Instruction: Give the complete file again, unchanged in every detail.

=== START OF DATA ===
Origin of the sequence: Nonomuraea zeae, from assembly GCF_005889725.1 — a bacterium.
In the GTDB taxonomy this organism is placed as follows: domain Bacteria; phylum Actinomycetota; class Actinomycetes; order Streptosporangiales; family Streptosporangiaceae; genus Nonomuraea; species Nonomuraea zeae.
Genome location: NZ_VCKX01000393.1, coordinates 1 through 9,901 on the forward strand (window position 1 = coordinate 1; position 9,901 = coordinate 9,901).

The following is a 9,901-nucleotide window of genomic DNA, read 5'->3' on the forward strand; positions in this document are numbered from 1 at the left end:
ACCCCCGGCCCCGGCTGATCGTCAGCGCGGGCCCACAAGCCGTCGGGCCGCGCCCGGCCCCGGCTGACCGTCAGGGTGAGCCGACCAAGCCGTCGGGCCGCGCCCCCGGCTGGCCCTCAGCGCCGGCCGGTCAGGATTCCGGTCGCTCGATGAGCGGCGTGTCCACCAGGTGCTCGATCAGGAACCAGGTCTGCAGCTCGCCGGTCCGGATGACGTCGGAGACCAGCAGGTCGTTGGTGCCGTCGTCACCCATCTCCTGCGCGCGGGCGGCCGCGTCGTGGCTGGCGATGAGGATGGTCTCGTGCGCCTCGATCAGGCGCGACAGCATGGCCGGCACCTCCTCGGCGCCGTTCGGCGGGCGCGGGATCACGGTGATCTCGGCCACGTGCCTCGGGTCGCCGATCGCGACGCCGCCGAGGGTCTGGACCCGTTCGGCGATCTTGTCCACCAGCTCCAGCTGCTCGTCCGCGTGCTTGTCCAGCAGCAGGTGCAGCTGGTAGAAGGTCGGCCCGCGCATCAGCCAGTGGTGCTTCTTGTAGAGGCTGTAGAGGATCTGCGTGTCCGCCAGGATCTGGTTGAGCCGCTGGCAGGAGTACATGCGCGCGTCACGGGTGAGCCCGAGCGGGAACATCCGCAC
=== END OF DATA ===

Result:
Origin of the sequence: Nonomuraea zeae, from assembly GCF_005889725.1 — a bacterium.
In the GTDB taxonomy this organism is placed as follows: domain Bacteria; phylum Actinomycetota; class Actinomycetes; order Streptosporangiales; family Streptosporangiaceae; genus Nonomuraea; species Nonomuraea zeae.
Genome location: NZ_VCKX01000393.1, coordinates 1 through 9,901 on the forward strand (window position 1 = coordinate 1; position 9,901 = coordinate 9,901).

The following is a 9,901-nucleotide window of genomic DNA, read 5'->3' on the forward strand; positions in this document are numbered from 1 at the left end:
ACCCCCGGCCCCGGCTGATCGTCAGCGCGGGCCCACAAGCCGTCGGGCCGCGCCCGGCCCCGGCTGACCGTCAGGGTGAGCCGACCAAGCCGTCGGGCCGCGCCCCCGGCTGGCCCTCAGCGCCGGCCGGTCAGGATTCCGGTCGCTCGATGAGCGGCGTGTCCACCAGGTGCTCGATCAGGAACCAGGTCTGCAGCTCGCCGGTCCGGATGACGTCGGAGACCAGCAGGTCGTTGGTGCCGTCGTCACCCATCTCCTGCGCGCGGGCGGCCGCGTCGTGGCTGGCGATGAGGATGGTCTCGTGCGCCTCGATCAGGCGCGACAGCATGGCCGGCACCTCCTCGGCGCCGTTCGGCGGGCGCGGGATCACGGTGATCTCGGCCACGTGCCTCGGGTCGCCGATCGCGACGCCGCCGAGGGTCTGGACCCGTTCGGCGATCTTGTCCACCAGCTCCAGCTGCTCGTCCGCGTGCTTGTCCAGCAGCAGGTGCAGCTGGTAGAAGGTCGGCCCGCGCATCAGCCAGTGGTGCTTCTTGTAGAGGCTGTAGAGGATCTGCGTGTCCGCCAGGATCTGGTTGAGCCGCTGGCAGGAGTACATGCGCGCGTCACGGGTGAGCCCGAGCGGGAACATCCGCAC